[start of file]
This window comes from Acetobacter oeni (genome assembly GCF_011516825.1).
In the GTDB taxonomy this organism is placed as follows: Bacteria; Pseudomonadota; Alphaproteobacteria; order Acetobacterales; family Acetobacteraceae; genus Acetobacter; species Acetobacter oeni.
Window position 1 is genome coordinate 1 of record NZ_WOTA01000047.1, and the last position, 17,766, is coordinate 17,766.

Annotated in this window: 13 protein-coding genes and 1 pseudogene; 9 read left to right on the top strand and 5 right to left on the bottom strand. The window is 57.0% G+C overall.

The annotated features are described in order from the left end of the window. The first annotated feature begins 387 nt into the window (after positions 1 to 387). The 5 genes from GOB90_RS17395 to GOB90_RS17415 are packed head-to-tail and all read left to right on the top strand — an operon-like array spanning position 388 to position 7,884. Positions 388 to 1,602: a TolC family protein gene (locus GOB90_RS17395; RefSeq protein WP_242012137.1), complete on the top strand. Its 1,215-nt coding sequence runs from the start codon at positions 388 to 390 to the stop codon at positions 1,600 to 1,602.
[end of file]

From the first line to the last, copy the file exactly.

This window comes from Acetobacter oeni (genome assembly GCF_011516825.1).
In the GTDB taxonomy this organism is placed as follows: Bacteria; Pseudomonadota; Alphaproteobacteria; order Acetobacterales; family Acetobacteraceae; genus Acetobacter; species Acetobacter oeni.
Window position 1 is genome coordinate 1 of record NZ_WOTA01000047.1, and the last position, 17,766, is coordinate 17,766.

Annotated in this window: 13 protein-coding genes and 1 pseudogene; 9 read left to right on the top strand and 5 right to left on the bottom strand. The window is 57.0% G+C overall.

The annotated features are described in order from the left end of the window. The first annotated feature begins 387 nt into the window (after positions 1 to 387). The 5 genes from GOB90_RS17395 to GOB90_RS17415 are packed head-to-tail and all read left to right on the top strand — an operon-like array spanning position 388 to position 7,884. Positions 388 to 1,602: a TolC family protein gene (locus GOB90_RS17395; RefSeq protein WP_242012137.1), complete on the top strand. Its 1,215-nt coding sequence runs from the start codon at positions 388 to 390 to the stop codon at positions 1,600 to 1,602.